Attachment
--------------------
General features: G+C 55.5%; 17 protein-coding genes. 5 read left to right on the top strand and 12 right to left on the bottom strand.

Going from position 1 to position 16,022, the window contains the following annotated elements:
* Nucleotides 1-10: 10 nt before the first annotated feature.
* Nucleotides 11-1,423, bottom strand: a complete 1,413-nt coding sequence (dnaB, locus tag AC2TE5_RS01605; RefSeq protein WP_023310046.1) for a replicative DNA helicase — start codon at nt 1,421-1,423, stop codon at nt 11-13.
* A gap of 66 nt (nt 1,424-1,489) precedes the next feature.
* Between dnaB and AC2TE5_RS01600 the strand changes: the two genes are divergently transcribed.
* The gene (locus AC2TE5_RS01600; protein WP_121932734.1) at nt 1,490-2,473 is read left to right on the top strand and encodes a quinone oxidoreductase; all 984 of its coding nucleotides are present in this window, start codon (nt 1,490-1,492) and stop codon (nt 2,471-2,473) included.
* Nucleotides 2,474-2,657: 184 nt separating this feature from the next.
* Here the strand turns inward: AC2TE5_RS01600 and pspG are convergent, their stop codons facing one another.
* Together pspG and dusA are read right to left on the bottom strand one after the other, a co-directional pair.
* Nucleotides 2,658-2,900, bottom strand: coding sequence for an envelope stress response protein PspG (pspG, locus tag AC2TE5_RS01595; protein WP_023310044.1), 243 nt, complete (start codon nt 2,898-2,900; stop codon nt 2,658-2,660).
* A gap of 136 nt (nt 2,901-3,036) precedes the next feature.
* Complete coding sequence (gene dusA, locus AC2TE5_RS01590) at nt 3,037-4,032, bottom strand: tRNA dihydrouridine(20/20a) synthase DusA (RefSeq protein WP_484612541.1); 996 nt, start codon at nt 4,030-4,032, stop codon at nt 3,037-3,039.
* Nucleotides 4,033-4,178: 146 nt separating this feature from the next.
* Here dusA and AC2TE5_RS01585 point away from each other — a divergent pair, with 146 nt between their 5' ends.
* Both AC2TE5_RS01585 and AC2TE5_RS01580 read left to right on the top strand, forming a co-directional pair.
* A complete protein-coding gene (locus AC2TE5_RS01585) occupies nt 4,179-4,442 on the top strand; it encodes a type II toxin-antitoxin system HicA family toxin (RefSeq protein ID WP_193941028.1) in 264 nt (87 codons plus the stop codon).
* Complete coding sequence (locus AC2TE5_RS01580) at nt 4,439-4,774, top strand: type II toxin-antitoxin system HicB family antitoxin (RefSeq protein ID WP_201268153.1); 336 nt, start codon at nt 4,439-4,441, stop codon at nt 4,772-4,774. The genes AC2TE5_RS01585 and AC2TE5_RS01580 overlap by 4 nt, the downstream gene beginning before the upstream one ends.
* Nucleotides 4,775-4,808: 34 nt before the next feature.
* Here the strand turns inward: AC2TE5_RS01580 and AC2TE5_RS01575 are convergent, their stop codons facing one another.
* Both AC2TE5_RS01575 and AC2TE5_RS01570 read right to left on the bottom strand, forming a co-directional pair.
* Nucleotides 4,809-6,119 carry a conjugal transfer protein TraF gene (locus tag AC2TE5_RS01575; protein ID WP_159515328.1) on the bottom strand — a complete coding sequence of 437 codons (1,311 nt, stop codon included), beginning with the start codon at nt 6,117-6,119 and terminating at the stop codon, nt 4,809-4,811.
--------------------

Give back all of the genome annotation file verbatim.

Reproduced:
General features: G+C 55.5%; 17 protein-coding genes. 5 read left to right on the top strand and 12 right to left on the bottom strand.

Going from position 1 to position 16,022, the window contains the following annotated elements:
* Nucleotides 1-10: 10 nt before the first annotated feature.
* Nucleotides 11-1,423, bottom strand: a complete 1,413-nt coding sequence (dnaB, locus tag AC2TE5_RS01605; RefSeq protein WP_023310046.1) for a replicative DNA helicase — start codon at nt 1,421-1,423, stop codon at nt 11-13.
* A gap of 66 nt (nt 1,424-1,489) precedes the next feature.
* Between dnaB and AC2TE5_RS01600 the strand changes: the two genes are divergently transcribed.
* The gene (locus AC2TE5_RS01600; protein WP_121932734.1) at nt 1,490-2,473 is read left to right on the top strand and encodes a quinone oxidoreductase; all 984 of its coding nucleotides are present in this window, start codon (nt 1,490-1,492) and stop codon (nt 2,471-2,473) included.
* Nucleotides 2,474-2,657: 184 nt separating this feature from the next.
* Here the strand turns inward: AC2TE5_RS01600 and pspG are convergent, their stop codons facing one another.
* Together pspG and dusA are read right to left on the bottom strand one after the other, a co-directional pair.
* Nucleotides 2,658-2,900, bottom strand: coding sequence for an envelope stress response protein PspG (pspG, locus tag AC2TE5_RS01595; protein WP_023310044.1), 243 nt, complete (start codon nt 2,898-2,900; stop codon nt 2,658-2,660).
* A gap of 136 nt (nt 2,901-3,036) precedes the next feature.
* Complete coding sequence (gene dusA, locus AC2TE5_RS01590) at nt 3,037-4,032, bottom strand: tRNA dihydrouridine(20/20a) synthase DusA (RefSeq protein WP_484612541.1); 996 nt, start codon at nt 4,030-4,032, stop codon at nt 3,037-3,039.
* Nucleotides 4,033-4,178: 146 nt separating this feature from the next.
* Here dusA and AC2TE5_RS01585 point away from each other — a divergent pair, with 146 nt between their 5' ends.
* Both AC2TE5_RS01585 and AC2TE5_RS01580 read left to right on the top strand, forming a co-directional pair.
* A complete protein-coding gene (locus AC2TE5_RS01585) occupies nt 4,179-4,442 on the top strand; it encodes a type II toxin-antitoxin system HicA family toxin (RefSeq protein ID WP_193941028.1) in 264 nt (87 codons plus the stop codon).
* Complete coding sequence (locus AC2TE5_RS01580) at nt 4,439-4,774, top strand: type II toxin-antitoxin system HicB family antitoxin (RefSeq protein ID WP_201268153.1); 336 nt, start codon at nt 4,439-4,441, stop codon at nt 4,772-4,774. The genes AC2TE5_RS01585 and AC2TE5_RS01580 overlap by 4 nt, the downstream gene beginning before the upstream one ends.
* Nucleotides 4,775-4,808: 34 nt before the next feature.
* Here the strand turns inward: AC2TE5_RS01580 and AC2TE5_RS01575 are convergent, their stop codons facing one another.
* Both AC2TE5_RS01575 and AC2TE5_RS01570 read right to left on the bottom strand, forming a co-directional pair.
* Nucleotides 4,809-6,119 carry a conjugal transfer protein TraF gene (locus tag AC2TE5_RS01575; protein ID WP_159515328.1) on the bottom strand — a complete coding sequence of 437 codons (1,311 nt, stop codon included), beginning with the start codon at nt 6,117-6,119 and terminating at the stop codon, nt 4,809-4,811.